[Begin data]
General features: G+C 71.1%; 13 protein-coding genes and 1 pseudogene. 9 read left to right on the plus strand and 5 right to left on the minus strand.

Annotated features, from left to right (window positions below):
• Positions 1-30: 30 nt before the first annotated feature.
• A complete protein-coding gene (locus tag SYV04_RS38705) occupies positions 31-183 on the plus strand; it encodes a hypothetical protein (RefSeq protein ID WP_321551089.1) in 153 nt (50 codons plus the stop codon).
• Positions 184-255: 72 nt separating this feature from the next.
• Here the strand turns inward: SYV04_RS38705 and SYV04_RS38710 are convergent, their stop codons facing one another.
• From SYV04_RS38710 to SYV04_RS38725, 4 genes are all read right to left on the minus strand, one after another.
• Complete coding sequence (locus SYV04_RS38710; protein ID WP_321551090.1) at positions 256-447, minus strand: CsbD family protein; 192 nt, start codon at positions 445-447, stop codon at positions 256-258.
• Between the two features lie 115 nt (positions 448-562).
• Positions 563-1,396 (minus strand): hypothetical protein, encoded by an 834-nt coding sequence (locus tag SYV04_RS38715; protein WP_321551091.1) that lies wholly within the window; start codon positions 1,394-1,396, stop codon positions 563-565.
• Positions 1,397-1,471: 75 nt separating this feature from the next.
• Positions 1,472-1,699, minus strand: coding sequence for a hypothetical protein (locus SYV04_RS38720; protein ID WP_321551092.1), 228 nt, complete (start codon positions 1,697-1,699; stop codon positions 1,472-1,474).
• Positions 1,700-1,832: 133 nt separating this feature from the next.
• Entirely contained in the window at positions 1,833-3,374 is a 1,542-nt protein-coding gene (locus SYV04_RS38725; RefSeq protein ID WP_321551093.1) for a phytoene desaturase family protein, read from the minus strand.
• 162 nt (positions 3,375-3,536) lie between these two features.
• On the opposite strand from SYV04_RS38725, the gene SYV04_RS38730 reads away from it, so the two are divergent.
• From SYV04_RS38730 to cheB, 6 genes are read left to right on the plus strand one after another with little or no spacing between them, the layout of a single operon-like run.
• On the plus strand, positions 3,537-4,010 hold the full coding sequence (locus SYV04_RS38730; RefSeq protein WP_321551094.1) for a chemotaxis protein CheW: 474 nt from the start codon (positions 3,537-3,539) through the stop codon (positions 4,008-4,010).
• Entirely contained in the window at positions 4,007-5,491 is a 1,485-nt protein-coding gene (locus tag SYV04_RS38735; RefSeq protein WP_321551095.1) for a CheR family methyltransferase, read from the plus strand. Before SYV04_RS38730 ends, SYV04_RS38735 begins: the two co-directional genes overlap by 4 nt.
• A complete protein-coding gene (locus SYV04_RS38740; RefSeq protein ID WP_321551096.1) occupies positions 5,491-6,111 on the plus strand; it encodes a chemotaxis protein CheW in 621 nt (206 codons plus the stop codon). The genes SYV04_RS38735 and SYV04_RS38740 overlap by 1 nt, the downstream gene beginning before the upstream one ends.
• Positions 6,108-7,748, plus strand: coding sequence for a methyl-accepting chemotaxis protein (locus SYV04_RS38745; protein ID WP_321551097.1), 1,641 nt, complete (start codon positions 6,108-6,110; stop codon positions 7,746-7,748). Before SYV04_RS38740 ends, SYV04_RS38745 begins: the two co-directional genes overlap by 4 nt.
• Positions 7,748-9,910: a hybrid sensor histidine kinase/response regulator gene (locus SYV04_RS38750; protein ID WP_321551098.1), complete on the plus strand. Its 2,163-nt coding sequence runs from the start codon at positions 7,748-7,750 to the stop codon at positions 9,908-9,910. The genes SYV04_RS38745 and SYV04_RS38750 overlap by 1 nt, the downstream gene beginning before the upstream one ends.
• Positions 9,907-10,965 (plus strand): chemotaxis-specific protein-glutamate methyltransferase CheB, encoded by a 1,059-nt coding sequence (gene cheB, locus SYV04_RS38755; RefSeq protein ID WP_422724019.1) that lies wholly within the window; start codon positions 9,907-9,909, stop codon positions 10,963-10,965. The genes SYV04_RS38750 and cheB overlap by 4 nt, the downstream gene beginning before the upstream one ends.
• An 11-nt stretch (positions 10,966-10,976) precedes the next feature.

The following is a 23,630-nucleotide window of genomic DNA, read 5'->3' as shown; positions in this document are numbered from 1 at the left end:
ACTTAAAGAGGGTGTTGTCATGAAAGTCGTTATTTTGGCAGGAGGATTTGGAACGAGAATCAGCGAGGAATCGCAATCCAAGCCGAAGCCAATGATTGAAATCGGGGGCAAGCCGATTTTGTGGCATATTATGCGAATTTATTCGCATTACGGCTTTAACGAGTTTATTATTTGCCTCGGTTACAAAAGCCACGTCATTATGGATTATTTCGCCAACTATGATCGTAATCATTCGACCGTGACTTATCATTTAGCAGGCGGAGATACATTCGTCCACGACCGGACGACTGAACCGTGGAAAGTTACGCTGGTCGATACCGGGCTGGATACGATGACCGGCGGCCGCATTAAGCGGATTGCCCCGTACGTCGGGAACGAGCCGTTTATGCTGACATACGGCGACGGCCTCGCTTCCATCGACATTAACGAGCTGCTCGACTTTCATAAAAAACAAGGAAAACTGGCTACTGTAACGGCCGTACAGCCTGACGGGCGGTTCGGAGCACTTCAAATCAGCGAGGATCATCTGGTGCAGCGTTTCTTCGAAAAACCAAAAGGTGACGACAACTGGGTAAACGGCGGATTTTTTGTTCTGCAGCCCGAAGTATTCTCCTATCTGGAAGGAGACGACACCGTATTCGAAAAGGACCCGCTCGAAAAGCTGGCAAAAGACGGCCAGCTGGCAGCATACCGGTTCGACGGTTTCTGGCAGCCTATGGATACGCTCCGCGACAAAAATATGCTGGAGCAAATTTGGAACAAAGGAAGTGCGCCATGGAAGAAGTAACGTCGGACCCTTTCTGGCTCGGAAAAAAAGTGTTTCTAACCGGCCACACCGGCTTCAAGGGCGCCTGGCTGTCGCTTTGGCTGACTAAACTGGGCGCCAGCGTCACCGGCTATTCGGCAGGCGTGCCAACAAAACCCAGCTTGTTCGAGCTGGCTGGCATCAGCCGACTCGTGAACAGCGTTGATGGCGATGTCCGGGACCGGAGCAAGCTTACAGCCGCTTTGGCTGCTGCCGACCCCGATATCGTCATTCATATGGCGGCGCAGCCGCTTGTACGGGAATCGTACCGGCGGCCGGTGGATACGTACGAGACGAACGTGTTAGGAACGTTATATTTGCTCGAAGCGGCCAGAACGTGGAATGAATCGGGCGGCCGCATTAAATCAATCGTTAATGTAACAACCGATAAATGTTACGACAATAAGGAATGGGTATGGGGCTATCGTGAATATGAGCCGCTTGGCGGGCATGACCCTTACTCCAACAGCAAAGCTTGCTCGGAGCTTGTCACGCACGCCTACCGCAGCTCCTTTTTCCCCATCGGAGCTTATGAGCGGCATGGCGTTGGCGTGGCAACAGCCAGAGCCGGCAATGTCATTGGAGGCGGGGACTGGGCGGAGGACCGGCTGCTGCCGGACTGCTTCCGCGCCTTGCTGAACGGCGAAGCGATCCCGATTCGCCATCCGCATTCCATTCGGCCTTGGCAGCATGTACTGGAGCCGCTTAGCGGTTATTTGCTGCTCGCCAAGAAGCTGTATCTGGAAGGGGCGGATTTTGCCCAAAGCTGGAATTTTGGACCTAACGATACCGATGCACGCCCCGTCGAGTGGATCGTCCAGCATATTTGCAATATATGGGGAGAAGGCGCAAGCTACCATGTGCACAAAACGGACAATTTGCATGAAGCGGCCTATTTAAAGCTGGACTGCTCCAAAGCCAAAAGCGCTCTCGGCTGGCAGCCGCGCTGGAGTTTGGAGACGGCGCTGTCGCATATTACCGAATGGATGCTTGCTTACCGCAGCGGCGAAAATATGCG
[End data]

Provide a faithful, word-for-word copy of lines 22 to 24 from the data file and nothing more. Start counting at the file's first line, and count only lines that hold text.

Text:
• Positions 7,748-9,910: a hybrid sensor histidine kinase/response regulator gene (locus SYV04_RS38750; protein ID WP_321551098.1), complete on the plus strand. Its 2,163-nt coding sequence runs from the start codon at positions 7,748-7,750 to the stop codon at positions 9,908-9,910. The genes SYV04_RS38745 and SYV04_RS38750 overlap by 1 nt, the downstream gene beginning before the upstream one ends.
• Positions 9,907-10,965 (plus strand): chemotaxis-specific protein-glutamate methyltransferase CheB, encoded by a 1,059-nt coding sequence (gene cheB, locus SYV04_RS38755; RefSeq protein ID WP_422724019.1) that lies wholly within the window; start codon positions 9,907-9,909, stop codon positions 10,963-10,965. The genes SYV04_RS38750 and cheB overlap by 4 nt, the downstream gene beginning before the upstream one ends.
• An 11-nt stretch (positions 10,966-10,976) precedes the next feature.